The Douglas Archives

A collection of historical and genalogical records

Encyclopedia Britannica

WAPENSHAW (M.E. for “weapon-show”), a periodical muster or review of troops formerly held in every district in Scotland, the object having been to satisfy the military chiefs that the arms of their retainers were in good condition.

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Wappenschawings to be twice in the year

Item, touching the first article regarding the wappenschawing, it is thought necessary that wappenschawings be made twice in the year throughout all the realm, that is to say in the months of June and October at such day or days and place as shall please the sheriff, stewart, bailies, provosts, aldermen of burghs to assign after the quantity of the shire, if the musters cannot be all taken in one day, and that they make warnings thereto upon the premonition of 20 days; and that the said musters be taken by the sheriff of the shires, provost and bailies of burghs and bailies of regalities and other commissioners to whom the king's grace pleases to assign. And because wappenschawings have been so long out of use, it is thought expedient that the same be made thrice for the first year, and the first time to be on the morning after Palm Sunday [10 April 1541] next to come.


The manner of harness, weapons and armour

Item, as to the manner of harness and weapons and how every man should be armed and weaponed, it is statute and ordained that all the lieges of our sovereign lord have weapons and harness as follows: in the first, that every noble man, such as an earl, lord, knight and baron, and every great landed man having £100 of yearly rent, be armed in white harness, light or heavy as they please, and weaponed appropriately to his honour, and that all others of lower rent and degree in the lowlands have jerkin of plate, halecret or brigandine, gorget or pisane, with splints, paunces of mail, with gloves of plate or mail, and that all others of our sovereign lord's lieges, unlanded gentlemen and yeomen, have jerkins of plate, halecrets, splints, sallet or steel bonnet with pisane or gorget, and every man with sword, and that no manner of weapons be admitted in wappenschawings but spears, pikes strong and long of six ells of length, light axes, halberds, handbows and arrows, crossbows, culverins, two-handed swords, and every man to be armed as is said under the pain of £5 to be taken from every landed man, 50s from every gentleman and 20s from every yeoman as often as they be found faulty in the aforesaid matter. And because it is understood that these weapons and harness may not be completely gotten at the first wappenschawing, that is to say on the morning after Palm Sunday next to come [10 April 1541], therefore, it is dispensed by the king's grace that they make their showings and musters with such harness and weapons as they have, or may conveniently obtain, for the said day.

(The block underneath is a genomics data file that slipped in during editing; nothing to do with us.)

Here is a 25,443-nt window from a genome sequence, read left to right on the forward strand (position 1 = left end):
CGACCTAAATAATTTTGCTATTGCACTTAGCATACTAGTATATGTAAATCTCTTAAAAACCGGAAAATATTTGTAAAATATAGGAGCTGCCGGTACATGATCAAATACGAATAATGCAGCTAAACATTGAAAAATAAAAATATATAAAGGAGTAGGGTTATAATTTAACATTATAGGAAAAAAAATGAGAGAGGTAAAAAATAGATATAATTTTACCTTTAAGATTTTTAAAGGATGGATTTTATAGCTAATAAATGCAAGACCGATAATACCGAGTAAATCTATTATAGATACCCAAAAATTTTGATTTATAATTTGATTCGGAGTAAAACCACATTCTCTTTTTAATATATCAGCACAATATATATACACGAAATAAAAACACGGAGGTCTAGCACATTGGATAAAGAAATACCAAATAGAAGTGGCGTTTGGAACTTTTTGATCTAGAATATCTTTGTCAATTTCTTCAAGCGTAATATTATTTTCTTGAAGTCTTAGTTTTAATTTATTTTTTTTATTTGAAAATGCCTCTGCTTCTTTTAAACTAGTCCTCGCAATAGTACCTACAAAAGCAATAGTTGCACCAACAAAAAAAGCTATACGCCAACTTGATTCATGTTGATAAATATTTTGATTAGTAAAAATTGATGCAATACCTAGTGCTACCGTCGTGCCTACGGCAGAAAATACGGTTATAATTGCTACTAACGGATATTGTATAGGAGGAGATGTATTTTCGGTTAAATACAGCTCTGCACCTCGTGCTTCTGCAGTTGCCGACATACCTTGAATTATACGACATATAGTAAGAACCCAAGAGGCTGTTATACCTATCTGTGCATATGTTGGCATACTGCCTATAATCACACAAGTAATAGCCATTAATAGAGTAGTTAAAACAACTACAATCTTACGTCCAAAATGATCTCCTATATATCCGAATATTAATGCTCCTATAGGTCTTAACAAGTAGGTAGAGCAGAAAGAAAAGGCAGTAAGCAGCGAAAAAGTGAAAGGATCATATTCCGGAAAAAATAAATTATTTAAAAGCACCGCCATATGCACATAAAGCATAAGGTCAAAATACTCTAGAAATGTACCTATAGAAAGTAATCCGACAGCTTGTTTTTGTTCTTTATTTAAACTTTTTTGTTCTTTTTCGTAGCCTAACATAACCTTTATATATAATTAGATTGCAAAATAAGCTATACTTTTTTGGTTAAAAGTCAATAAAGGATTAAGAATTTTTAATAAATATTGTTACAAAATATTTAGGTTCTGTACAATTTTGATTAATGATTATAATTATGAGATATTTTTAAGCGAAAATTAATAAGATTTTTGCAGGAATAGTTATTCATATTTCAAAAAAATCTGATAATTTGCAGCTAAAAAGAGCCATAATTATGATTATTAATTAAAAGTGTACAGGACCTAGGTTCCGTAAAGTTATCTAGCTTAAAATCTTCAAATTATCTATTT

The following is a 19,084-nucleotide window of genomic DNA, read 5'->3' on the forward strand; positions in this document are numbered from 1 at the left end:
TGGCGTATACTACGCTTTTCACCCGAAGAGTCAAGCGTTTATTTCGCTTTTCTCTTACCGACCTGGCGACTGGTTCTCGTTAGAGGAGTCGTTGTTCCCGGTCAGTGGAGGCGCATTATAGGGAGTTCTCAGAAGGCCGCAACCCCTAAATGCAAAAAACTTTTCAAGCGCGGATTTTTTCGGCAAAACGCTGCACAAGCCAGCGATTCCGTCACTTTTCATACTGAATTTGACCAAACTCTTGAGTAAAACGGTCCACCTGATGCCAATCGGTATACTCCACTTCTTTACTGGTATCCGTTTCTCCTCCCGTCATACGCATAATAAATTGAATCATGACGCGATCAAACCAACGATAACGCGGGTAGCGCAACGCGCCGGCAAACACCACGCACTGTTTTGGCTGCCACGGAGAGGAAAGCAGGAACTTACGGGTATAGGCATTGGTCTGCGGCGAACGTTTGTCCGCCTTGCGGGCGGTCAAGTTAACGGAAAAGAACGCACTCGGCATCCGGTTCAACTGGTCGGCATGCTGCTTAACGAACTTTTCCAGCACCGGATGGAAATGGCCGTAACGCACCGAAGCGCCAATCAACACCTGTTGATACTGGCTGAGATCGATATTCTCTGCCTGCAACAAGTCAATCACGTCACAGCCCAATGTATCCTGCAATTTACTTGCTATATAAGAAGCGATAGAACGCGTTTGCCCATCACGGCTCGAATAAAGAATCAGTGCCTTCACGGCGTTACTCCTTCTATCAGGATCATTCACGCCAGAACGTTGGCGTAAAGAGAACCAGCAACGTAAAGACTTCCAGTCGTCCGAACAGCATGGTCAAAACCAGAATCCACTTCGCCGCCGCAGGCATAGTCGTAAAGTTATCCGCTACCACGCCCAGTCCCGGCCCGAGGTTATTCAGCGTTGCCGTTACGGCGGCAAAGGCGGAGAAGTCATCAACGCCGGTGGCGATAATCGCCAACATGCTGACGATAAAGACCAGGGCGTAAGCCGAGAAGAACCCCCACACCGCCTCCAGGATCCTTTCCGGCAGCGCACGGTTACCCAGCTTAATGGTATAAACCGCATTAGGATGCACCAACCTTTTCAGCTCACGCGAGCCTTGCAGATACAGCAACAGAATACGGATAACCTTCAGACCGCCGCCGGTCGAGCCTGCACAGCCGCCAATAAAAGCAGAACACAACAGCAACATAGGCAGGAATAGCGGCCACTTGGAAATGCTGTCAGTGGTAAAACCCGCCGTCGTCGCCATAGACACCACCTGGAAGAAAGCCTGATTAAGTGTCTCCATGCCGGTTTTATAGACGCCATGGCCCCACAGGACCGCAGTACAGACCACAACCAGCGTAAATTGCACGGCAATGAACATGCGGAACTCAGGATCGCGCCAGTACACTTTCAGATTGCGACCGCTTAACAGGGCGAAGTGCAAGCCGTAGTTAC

Making conections

The more information you can give about the people you mention, the more chance there is of someone else connecting with your family.

Dates and places of births, deaths and marriages all help to place families.

Professions also help.

'My great-grandmother mother was a Douglas from Montrose' does not give many clues to follow up! But a bit of flesh on the bones makes further research possible. But if we are told who she married, what his profession was and where the children were baptised, then we can get to work.

Maybe it is time to update the information in your profile?

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